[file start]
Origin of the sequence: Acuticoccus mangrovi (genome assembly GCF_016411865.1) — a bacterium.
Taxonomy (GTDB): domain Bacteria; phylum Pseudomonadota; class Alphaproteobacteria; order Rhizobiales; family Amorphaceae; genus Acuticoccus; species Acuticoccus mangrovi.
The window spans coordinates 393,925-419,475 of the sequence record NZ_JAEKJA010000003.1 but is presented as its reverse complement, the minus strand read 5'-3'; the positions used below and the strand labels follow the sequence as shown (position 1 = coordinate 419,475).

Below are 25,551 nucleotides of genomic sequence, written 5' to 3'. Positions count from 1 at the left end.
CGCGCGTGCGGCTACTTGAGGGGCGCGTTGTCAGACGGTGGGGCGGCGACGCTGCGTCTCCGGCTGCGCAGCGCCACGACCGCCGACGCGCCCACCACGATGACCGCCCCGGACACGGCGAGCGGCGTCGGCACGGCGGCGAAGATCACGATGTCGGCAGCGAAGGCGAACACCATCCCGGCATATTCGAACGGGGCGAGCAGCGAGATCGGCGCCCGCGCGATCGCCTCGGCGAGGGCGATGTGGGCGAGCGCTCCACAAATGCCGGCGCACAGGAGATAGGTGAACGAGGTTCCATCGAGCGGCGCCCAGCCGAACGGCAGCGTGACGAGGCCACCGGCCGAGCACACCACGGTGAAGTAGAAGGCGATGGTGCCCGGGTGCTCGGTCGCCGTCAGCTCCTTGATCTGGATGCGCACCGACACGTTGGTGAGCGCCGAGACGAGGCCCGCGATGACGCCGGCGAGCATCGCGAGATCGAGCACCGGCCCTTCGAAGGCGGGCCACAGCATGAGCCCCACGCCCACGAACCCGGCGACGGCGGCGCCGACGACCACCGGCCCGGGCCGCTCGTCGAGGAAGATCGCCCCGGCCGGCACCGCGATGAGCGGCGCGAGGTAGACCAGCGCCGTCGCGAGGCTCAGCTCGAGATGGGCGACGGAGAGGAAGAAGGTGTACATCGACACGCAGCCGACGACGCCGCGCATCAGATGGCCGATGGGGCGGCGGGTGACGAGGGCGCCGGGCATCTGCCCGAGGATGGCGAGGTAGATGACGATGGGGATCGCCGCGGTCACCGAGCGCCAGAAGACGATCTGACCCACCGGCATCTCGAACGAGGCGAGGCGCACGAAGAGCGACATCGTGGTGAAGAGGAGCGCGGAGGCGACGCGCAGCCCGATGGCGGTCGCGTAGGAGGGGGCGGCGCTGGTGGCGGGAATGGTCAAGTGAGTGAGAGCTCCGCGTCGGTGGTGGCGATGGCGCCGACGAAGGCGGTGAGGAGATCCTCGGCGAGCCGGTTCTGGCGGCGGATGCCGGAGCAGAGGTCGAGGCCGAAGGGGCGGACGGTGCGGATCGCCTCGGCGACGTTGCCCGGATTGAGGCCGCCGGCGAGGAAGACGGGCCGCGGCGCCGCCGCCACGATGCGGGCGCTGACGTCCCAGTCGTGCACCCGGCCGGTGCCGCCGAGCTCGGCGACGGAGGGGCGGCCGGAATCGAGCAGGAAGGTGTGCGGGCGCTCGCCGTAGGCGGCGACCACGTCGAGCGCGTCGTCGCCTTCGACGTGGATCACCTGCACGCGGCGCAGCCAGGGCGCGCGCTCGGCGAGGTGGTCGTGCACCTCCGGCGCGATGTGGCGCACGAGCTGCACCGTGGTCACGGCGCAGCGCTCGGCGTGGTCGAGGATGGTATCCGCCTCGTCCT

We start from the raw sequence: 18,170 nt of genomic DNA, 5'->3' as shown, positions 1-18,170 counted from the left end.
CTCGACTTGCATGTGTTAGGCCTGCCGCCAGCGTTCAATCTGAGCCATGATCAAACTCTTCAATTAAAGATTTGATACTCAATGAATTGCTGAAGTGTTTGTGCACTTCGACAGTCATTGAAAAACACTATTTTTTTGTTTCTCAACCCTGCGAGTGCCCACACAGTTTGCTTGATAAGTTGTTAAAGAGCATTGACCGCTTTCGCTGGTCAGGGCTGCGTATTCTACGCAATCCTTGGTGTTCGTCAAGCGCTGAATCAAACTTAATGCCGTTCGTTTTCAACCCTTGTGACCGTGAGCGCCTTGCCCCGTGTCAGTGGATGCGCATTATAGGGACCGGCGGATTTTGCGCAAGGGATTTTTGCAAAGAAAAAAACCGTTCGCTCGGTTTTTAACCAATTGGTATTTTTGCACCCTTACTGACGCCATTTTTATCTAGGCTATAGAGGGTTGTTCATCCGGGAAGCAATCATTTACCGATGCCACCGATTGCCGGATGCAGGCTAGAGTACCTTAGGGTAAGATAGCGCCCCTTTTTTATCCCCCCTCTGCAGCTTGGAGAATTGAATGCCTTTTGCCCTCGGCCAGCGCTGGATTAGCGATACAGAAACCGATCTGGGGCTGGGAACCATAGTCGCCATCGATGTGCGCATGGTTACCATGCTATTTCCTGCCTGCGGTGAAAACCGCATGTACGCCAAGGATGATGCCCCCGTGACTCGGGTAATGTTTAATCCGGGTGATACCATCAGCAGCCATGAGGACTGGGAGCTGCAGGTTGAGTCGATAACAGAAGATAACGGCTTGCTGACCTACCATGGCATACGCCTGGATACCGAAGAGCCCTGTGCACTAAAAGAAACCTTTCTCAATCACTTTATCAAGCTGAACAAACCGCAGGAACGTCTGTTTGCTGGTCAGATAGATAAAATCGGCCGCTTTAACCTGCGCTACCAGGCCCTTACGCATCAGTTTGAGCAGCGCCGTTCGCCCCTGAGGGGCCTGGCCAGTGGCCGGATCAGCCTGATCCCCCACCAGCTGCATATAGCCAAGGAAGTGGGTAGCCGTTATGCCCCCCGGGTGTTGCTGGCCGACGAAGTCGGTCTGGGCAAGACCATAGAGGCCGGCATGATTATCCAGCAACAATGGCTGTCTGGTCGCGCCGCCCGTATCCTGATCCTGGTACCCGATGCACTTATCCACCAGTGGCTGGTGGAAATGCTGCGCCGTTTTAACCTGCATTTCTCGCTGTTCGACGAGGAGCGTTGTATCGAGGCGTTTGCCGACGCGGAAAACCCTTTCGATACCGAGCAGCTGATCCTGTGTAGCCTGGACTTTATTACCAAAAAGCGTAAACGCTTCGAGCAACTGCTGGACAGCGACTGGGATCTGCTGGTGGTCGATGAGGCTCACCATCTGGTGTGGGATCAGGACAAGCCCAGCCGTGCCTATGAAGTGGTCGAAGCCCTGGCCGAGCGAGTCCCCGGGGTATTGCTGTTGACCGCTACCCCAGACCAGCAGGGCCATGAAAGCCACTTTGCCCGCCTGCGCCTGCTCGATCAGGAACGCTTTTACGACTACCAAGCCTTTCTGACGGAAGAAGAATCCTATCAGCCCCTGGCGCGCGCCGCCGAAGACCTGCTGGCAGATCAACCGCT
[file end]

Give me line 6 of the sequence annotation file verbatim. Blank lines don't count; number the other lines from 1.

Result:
We start from the raw sequence: 18,170 nt of genomic DNA, 5'->3' as shown, positions 1-18,170 counted from the left end.